CHARLOTTE (FOX 46 CHARLOTTE) — The City of Charlotte and Mecklenburg County officials are thinking about contributing half a million dollars to bring priceless art to the Queen City.
A traveling Picasso Exhibition has chosen the Mint Museum Uptown as one of its three stops in the entire United States. The temporary exhibit will cost a pretty penny, but leaders in the art community think it will be worth it.
The Picasso Exhibition will debut with 80 original paintings in the Spring of 2023. Staff from the Mint Museum said it will be an amazing opportunity for Charlotte to showcase its thriving art scene on a global stage.
Before the city agrees to dish out at least $250,000 towards the exhibit, council members have questions.
“I’d just like to understand, what’s the return on investment from the public?” asked Councilmember Victoria Watlington in Monday’s City Council meeting.
With additional tax payer money, representatives from the Mint say they would be able to have a number of free admission days, make the exhibition free for children under a certain age, and free for CMS art teachers.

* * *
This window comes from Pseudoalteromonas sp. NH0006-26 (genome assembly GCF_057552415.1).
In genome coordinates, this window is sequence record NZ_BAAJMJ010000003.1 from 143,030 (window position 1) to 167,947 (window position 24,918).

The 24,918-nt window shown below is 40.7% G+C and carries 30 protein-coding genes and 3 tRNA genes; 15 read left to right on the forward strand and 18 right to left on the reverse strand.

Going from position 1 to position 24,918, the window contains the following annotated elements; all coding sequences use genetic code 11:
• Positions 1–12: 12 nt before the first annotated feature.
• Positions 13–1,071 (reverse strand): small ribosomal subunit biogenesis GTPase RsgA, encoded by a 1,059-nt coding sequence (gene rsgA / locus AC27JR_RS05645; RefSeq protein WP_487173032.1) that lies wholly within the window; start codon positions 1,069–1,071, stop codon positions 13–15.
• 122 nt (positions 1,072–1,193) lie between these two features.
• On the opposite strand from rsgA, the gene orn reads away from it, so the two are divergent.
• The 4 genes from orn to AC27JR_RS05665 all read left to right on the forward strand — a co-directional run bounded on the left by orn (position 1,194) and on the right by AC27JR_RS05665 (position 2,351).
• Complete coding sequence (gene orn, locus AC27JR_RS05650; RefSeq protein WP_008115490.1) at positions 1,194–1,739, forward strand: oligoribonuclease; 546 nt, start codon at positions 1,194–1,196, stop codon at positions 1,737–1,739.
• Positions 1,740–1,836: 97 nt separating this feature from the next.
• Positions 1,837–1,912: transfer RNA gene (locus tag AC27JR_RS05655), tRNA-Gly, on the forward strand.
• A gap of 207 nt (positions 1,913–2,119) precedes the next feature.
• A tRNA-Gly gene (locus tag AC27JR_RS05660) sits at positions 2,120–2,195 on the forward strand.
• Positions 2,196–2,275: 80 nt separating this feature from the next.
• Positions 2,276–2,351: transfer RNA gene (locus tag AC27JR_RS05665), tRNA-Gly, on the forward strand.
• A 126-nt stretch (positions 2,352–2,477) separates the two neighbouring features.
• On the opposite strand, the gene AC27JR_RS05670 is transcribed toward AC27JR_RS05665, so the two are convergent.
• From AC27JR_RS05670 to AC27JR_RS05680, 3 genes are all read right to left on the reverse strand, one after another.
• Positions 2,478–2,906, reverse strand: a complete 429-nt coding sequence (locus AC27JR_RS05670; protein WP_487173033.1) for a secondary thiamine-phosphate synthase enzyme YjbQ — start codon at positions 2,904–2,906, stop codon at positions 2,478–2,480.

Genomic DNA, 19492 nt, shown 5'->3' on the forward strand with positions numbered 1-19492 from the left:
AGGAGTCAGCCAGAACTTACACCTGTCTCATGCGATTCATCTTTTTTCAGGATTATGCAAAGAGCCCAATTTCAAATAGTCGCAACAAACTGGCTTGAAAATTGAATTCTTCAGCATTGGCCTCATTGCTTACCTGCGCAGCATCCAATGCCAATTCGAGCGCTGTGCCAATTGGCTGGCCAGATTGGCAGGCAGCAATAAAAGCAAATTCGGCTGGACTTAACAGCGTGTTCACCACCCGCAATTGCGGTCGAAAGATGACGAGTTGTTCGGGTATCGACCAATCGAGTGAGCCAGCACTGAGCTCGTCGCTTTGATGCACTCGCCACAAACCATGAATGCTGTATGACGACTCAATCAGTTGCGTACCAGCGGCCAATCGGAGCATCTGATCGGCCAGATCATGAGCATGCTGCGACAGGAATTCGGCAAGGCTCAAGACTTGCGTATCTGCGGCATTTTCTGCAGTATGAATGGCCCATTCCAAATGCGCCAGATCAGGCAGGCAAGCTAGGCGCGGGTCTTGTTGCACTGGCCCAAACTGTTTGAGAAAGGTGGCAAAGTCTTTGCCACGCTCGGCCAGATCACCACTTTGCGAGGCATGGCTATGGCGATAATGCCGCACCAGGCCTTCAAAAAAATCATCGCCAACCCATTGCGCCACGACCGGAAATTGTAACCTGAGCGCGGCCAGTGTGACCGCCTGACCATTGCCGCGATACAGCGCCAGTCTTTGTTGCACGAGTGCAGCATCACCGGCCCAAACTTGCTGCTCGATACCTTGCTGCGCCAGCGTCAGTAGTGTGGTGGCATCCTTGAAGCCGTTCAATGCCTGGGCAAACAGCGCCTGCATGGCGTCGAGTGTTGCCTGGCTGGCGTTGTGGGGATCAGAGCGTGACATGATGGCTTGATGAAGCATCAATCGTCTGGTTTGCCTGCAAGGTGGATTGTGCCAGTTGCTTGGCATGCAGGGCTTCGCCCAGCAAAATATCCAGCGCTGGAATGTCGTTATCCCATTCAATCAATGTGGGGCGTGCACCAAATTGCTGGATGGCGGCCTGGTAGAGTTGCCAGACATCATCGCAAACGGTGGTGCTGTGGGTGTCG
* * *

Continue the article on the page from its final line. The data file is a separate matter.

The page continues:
“It just makes sense that a traditional but one of the most innovative groundbreaking artists Pablo Picasso would find a home here at the Mint. It’s just exposing the Charlotte community to all of the weird and innovative directions you can go in art that then leads to real creative thinking and industry,” said Dr. Jen Suduel Edwards, Chief Curator of Contemporary Art Mint Museum.
Bree Stallings, Art Director for the Van Gogh Experience in Camp North End, said Charlotte’s art scene has changed a ton since she was a kid growing up here.
“We have this identity is like a banking city and like old money, but I definitely think that identity shifting to it becoming more of a creative city that we have a lot of talent here in Charlotte, so I’m just working to create as many opportunities it’s possible to put the talent on deck,” said Stallings.
Stallings thinks the return on investment for art exhibitions is huge. The Van Gogh Experience has sold over 250,000 tickets, which brought in more than $10 million.
“It’s not just monetary, it’s cultural, right? And so it’s we’re trying to plant these seeds, so that in five, ten years, this becomes identity of Charlotte, and it makes a better reason to live here,” said Stallings.
The Council discussed the funding in Monday’s meeting but has yet to vote.